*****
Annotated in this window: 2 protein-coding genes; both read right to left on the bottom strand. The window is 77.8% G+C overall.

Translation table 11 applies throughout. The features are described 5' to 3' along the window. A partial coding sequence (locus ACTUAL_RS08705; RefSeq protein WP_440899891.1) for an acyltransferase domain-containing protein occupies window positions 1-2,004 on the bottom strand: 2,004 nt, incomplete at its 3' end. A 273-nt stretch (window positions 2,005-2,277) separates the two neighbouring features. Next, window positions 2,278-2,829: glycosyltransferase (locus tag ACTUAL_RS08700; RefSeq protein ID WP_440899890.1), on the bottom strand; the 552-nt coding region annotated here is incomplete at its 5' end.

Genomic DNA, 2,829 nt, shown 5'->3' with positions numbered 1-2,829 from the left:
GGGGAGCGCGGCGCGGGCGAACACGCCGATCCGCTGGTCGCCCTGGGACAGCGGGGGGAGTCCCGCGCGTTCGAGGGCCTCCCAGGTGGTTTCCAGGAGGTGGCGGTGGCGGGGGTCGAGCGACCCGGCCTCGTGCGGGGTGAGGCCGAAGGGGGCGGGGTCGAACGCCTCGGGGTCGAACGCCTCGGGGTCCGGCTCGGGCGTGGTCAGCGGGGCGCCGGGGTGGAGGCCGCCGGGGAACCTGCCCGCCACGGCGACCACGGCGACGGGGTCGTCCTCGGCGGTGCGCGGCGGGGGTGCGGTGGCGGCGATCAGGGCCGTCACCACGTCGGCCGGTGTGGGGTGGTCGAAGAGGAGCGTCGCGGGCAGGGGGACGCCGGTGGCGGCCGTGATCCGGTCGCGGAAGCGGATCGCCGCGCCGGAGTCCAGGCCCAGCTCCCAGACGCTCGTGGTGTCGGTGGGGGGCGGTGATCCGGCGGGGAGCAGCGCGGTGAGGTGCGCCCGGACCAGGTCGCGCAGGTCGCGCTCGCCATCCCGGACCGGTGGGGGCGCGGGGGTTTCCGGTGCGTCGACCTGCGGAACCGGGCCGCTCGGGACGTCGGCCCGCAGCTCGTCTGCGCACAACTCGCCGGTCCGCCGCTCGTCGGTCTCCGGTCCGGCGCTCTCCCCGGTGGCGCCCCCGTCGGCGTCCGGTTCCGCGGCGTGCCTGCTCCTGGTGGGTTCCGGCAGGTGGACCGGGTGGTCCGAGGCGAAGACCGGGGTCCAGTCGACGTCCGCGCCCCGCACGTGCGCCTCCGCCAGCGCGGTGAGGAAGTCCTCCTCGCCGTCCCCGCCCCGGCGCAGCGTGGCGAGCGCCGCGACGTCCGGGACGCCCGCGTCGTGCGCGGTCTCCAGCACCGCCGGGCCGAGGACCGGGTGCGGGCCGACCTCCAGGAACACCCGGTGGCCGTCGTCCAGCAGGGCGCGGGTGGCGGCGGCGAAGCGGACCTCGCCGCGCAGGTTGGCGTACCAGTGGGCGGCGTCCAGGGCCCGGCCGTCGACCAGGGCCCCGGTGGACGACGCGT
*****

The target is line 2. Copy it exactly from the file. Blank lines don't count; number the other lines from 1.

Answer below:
Translation table 11 applies throughout. The features are described 5' to 3' along the window. A partial coding sequence (locus ACTUAL_RS08705; RefSeq protein WP_440899891.1) for an acyltransferase domain-containing protein occupies window positions 1-2,004 on the bottom strand: 2,004 nt, incomplete at its 3' end. A 273-nt stretch (window positions 2,005-2,277) separates the two neighbouring features. Next, window positions 2,278-2,829: glycosyltransferase (locus tag ACTUAL_RS08700; RefSeq protein ID WP_440899890.1), on the bottom strand; the 552-nt coding region annotated here is incomplete at its 5' end.